What would you do if someone came to your Facebook wall and started writing mean things about you or your work? You’d probably de-friend them, or at least delete the comments. But is that the way a news organization should respond? Does it matter that the industry is built on the very foundation of giving everyone a voice and space to share their opinions?
In the last few of weeks, two pretty big names in the news industry have used Facebook groups to crowdsource reporting.
ProPublica started a Patient Harm Community Facebook group to create a “community of people … who are interested in discussing patient harm, its causes and solutions.” Adrienne LaFrance over at Nieman Lab did a nice write up on the group and why ProPublica went that route.
The Seattle Times use of Facebook groups in its recent “Recession Generation” package also stood out.
In March, around the time Facebook launched its Timeline format, Poynter published a piece declaring “Facebook Timeline not yet a friend to news organizations.” The post’s author, Jeff Sonderman, wrote “the flashy visual template adds too little style while removing too much substance.”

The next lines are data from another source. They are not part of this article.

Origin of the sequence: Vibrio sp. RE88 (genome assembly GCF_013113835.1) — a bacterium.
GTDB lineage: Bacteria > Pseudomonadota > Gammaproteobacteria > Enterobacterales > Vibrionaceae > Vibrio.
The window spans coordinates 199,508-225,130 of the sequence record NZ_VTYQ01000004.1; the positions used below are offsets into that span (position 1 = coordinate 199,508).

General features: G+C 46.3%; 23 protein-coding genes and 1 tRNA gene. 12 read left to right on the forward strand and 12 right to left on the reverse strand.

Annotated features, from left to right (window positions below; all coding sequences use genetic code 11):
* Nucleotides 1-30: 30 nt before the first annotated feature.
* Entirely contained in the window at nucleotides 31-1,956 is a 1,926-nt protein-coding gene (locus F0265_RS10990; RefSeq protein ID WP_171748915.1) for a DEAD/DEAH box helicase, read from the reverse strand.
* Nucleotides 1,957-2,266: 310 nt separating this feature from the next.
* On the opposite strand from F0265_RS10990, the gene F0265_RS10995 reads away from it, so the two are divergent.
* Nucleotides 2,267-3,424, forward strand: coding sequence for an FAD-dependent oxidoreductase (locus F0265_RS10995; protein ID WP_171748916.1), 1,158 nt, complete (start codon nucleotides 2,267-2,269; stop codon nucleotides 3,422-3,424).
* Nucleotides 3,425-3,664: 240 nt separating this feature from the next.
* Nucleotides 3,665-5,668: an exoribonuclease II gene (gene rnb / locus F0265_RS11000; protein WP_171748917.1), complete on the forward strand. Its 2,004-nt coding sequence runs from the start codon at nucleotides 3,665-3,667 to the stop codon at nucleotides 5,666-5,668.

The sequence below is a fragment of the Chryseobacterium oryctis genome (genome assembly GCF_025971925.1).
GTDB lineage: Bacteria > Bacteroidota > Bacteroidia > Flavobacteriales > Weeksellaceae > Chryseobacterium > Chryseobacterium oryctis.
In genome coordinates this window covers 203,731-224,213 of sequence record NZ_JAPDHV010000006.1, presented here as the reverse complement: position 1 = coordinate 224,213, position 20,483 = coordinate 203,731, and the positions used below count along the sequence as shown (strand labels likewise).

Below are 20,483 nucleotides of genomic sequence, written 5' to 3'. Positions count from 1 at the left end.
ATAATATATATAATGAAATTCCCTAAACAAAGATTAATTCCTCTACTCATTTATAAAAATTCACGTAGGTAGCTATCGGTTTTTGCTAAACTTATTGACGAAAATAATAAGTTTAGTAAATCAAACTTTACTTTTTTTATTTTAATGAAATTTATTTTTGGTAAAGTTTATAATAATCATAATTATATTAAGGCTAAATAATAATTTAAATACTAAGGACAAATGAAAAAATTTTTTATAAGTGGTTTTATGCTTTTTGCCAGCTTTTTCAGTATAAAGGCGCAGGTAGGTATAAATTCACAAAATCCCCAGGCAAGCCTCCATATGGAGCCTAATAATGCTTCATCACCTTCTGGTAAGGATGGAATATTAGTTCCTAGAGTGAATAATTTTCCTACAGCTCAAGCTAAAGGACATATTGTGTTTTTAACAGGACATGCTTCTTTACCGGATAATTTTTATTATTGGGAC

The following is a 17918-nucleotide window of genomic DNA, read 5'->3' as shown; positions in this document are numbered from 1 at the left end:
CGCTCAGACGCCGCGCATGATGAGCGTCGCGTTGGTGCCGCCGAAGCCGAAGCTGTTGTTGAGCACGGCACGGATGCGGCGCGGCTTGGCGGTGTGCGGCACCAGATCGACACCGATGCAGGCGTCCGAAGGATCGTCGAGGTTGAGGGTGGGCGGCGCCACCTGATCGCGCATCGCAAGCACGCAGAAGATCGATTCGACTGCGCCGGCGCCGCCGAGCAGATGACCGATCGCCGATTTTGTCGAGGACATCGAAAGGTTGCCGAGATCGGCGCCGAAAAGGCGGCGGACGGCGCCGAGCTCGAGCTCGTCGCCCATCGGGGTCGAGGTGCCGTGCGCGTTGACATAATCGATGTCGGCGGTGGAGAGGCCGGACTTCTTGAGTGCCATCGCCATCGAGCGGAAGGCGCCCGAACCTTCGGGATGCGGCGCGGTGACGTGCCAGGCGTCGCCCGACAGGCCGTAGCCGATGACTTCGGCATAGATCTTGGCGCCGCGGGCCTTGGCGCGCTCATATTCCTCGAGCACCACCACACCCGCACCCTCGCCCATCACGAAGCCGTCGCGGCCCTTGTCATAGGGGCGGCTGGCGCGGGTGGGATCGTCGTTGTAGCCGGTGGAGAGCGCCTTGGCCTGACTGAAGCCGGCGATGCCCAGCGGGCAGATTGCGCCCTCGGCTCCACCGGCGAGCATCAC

The social media team at The Wall Street Journal might beg to disagree. In an innovative piece of social journalism, WSJ reporters and editors are using Facebook’s Timeline tool to cover Facebook’s initial public offering.
The news org has created a new Facebook page, www.facebook.com/GoesPublic, using Timeline to not only chronicle its IPO roadshow but to also tell the history of Facebook.
Have you ever wished Facebook looked a bit more like Pinterest? Now it can thanks to a new Facebook app called PinView.
To use PinView, you simply have to log into Facebook and authorize the app, which just launched today and is still in beta. Once it’s turned on, so to speak, PinView turns your wall, newsfeed, photos and videos all into something that resembles a Pinterest board. Everything is divided into rectangles and definitely makes Facebook an even more visual platform than it already is.